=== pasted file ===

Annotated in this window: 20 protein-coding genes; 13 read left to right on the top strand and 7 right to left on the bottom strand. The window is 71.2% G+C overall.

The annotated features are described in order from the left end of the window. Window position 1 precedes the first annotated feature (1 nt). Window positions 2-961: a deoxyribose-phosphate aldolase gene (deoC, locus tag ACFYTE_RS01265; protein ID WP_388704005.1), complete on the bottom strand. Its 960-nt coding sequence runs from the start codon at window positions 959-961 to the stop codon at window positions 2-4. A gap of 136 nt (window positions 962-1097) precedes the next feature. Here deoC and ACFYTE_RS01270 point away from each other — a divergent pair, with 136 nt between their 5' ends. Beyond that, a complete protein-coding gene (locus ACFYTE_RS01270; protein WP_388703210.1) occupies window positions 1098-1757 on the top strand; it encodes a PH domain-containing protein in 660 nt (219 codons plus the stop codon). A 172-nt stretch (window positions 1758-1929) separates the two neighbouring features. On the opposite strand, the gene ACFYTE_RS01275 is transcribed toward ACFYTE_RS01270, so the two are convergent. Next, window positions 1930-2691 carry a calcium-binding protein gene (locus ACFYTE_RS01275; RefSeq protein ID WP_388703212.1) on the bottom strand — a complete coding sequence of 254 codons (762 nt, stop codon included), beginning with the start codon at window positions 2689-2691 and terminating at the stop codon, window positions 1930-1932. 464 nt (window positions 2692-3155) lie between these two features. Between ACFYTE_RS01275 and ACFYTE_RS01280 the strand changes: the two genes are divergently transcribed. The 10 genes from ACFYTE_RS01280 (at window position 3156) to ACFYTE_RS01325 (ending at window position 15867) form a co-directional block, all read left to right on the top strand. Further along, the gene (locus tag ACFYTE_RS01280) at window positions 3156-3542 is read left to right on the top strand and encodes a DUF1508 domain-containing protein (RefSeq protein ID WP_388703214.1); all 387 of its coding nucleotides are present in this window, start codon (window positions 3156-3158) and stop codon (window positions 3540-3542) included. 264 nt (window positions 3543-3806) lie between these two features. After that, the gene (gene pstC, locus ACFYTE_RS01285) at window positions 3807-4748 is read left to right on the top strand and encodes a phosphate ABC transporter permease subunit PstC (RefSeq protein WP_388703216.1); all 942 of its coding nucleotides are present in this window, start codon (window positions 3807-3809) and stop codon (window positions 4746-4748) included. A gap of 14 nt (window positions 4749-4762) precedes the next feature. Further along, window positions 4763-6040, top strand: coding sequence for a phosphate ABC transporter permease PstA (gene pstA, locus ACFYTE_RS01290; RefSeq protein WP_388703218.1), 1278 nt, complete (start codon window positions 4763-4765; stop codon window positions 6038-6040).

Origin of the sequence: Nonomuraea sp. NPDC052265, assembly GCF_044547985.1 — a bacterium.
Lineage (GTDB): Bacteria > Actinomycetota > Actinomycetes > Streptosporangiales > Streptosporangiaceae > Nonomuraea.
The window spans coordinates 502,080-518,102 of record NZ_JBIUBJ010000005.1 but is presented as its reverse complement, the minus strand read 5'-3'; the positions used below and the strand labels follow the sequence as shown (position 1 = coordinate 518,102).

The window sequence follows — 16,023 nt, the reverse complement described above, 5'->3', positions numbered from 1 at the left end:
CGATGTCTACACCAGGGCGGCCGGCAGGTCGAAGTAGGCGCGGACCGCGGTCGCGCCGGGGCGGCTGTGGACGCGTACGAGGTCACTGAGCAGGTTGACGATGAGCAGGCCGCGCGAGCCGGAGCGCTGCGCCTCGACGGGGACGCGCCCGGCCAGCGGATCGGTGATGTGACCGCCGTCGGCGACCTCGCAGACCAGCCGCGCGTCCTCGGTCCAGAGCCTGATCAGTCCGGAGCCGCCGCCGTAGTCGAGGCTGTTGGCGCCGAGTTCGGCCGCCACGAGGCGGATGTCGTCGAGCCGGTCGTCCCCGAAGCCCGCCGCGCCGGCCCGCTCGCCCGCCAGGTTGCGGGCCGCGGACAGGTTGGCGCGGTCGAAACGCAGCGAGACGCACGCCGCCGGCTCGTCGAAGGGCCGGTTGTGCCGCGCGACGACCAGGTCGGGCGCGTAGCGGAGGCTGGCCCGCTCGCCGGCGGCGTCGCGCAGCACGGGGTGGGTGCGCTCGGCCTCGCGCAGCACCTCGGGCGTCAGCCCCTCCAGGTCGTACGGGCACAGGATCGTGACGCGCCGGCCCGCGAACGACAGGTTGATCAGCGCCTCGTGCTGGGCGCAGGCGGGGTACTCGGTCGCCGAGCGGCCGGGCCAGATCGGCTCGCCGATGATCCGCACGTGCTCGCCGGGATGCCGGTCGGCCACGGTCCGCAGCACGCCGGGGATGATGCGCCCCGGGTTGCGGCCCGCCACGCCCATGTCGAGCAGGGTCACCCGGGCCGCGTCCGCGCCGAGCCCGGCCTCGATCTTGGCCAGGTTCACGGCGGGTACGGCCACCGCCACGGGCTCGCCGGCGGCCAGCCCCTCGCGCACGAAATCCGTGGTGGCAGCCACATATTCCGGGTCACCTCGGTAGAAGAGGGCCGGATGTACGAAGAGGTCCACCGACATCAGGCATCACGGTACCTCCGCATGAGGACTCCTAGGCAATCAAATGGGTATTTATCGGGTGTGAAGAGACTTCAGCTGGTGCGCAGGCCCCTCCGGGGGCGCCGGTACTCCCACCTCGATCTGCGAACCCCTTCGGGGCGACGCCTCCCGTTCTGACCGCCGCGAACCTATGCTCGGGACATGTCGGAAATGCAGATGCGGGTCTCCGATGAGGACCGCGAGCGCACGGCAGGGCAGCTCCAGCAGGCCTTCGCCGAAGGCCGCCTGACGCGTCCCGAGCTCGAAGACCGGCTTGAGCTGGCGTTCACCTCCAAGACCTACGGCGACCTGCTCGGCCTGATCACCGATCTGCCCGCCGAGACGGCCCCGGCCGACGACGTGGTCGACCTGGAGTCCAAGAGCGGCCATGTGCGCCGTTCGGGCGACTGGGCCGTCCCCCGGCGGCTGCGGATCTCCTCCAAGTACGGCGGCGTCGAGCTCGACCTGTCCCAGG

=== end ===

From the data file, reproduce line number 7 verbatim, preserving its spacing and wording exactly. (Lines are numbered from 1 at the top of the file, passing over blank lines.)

CGATGTCTACACCAGGGCGGCCGGCAGGTCGAAGTAGGCGCGGACCGCGGTCGCGCCGGGGCGGCTGTGGACGCGTACGAGGTCACTGAGCAGGTTGACGATGAGCAGGCCGCGCGAGCCGGAGCGCTGCGCCTCGACGGGGACGCGCCCGGCCAGCGGATCGGTGATGTGACCGCCGTCGGCGACCTCGCAGACCAGCCGCGCGTCCTCGGTCCAGAGCCTGATCAGTCCGGAGCCGCCGCCGTAGTCGAGGCTGTTGGCGCCGAGTTCGGCCGCCACGAGGCGGATGTCGTCGAGCCGGTCGTCCCCGAAGCCCGCCGCGCCGGCCCGCTCGCCCGCCAGGTTGCGGGCCGCGGACAGGTTGGCGCGGTCGAAACGCAGCGAGACGCACGCCGCCGGCTCGTCGAAGGGCCGGTTGTGCCGCGCGACGACCAGGTCGGGCGCGTAGCGGAGGCTGGCCCGCTCGCCGGCGGCGTCGCGCAGCACGGGGTGGGTGCGCTCGGCCTCGCGCAGCACCTCGGGCGTCAGCCCCTCCAGGTCGTACGGGCACAGGATCGTGACGCGCCGGCCCGCGAACGACAGGTTGATCAGCGCCTCGTGCTGGGCGCAGGCGGGGTACTCGGTCGCCGAGCGGCCGGGCCAGATCGGCTCGCCGATGATCCGCACGTGCTCGCCGGGATGCCGGTCGGCCACGGTCCGCAGCACGCCGGGGATGATGCGCCCCGGGTTGCGGCCCGCCACGCCCATGTCGAGCAGGGTCACCCGGGCCGCGTCCGCGCCGAGCCCGGCCTCGATCTTGGCCAGGTTCACGGCGGGTACGGCCACCGCCACGGGCTCGCCGGCGGCCAGCCCCTCGCGCACGAAATCCGTGGTGGCAGCCACATATTCCGGGTCACCTCGGTAGAAGAGGGCCGGATGTACGAAGAGGTCCACCGACATCAGGCATCACGGTACCTCCGCATGAGGACTCCTAGGCAATCAAATGGGTATTTATCGGGTGTGAAGAGACTTCAGCTGGTGCGCAGGCCCCTCCGGGGGCGCCGGTACTCCCACCTCGATCTGCGAACCCCTTCGGGGCGACGCCTCCCGTTCTGACCGCCGCGAACCTATGCTCGGGACATGTCGGAAATGCAGATGCGGGTCTCCGATGAGGACCGCGAGCGCACGGCAGGGCAGCTCCAGCAGGCCTTCGCCGAAGGCCGCCTGACGCGTCCCGAGCTCGAAGACCGGCTTGAGCTGGCGTTCACCTCCAAGACCTACGGCGACCTGCTCGGCCTGATCACCGATCTGCCCGCCGAGACGGCCCCGGCCGACGACGTGGTCGACCTGGAGTCCAAGAGCGGCCATGTGCGCCGTTCGGGCGACTGGGCCGTCCCCCGGCGGCTGCGGATCTCCTCCAAGTACGGCGGCGTCGAGCTCGACCTGTCCCAGG